It is thought that Mary did in fact suffer what is called a 'phantom pregnancy' arising from her great wish to have a child. She may have actually been pregnant at some point, but miscarried, or the child died and was not properly expelled. Whatever the case, it became quite clear that the Queen was not going to give birth, since it was now nearly a year after she was first reported to be with child.
After a while, Mary began to receive again and the signs of her "pregnancy" disappeared. The subject was not brought up in the Queen's presence.
In August, Philip left England to conduct business for Spain in the Netherlands. The Queen was overcome with sadness at his departure and wrote to him almost daily.
Meanwhile, the trials and burnings continued. Hugh Latimer (former Bishop of Worcester) and Nicholas Ridley (former Bishop of London) were condemned and burnt at the stake in October 1555. In March 1556, Thomas Cranmer (former Archbishop of Canterbury) followed, thrusting his right hand into the fire first because it had signed his earlier recantation of the Protestant faith.
Philip eventually returned to England in March 1557. Shortly afterwards, England declared war on France following a raid on Scarborough, England by Thomas Stafford, who had been in exile in France. The French King Henry II denied initiating the raid.
Philip led forces into France and took the town of St. Quentin and surrounding lands. But France struck back and took the city of Calais, the last foothold of England on the Continent. It had been in English hands since 1347.
With this loss came some good news, however. The Queen was sure she was pregnant again, now at the age of 42. She entered seclusion in late February 1558, thinking her confinement for labor would come in March. Those around her seemed to have doubts about the validity of this pregnancy after the earlier incident.
On March 30, Mary drafted her will and it is worded in such a way to portray that the Queen thought she was indeed with child. But, by April, no child had come and the Queen knew that she was once again mistaken. After the symptoms began to fade, Mary was left quite ill. From then on, she became progressively worse. In late October, she added the codicil to her will but did not expressly name Elizabeth as her heir in it.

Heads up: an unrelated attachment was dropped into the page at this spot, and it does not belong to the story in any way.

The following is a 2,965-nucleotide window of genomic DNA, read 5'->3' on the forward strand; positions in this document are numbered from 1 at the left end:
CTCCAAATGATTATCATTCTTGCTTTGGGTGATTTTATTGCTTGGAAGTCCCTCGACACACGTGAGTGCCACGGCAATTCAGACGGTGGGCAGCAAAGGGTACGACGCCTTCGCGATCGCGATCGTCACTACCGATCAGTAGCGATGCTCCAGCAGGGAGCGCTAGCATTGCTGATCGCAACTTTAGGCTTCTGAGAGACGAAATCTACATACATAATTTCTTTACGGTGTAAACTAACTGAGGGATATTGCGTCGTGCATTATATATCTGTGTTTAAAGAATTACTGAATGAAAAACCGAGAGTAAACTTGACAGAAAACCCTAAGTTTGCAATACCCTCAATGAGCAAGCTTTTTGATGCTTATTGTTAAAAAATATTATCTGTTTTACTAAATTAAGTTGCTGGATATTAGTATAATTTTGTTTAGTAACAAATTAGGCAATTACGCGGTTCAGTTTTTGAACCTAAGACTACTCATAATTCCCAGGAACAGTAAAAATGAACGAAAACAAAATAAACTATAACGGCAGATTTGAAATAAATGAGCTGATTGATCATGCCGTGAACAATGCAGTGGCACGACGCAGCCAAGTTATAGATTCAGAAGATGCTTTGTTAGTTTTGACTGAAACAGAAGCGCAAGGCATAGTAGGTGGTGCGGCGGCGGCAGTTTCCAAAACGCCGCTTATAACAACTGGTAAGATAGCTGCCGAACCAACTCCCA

The Queen drifted in and out of consciousness, but at one point was lucid enough to agree to pass the crown to her half sister, adding that she hoped Elizabeth would maintain the Catholic faith in England. It was around this time that Philip learned of the death of both his father and his aunt.
On November 16, 1558, Mary's will was read aloud keeping with custom. She was lucid during the Mass held in her chamber the next morning. The priest performed the Last Rites, and the Queen died.
Elizabeth gave her sister a royal funeral and she was interred in Westminster Abbey in the chapel built by her grandfather, Henry VII. During the reign of Elizabeth, Mary's tomb became buried under piles of stones from broken altars. When Elizabeth herself died, James I built a magnificent tomb for both sisters (although only Elizabeth's figure is on it). A plaque on the marble reads -- translated from the Latin --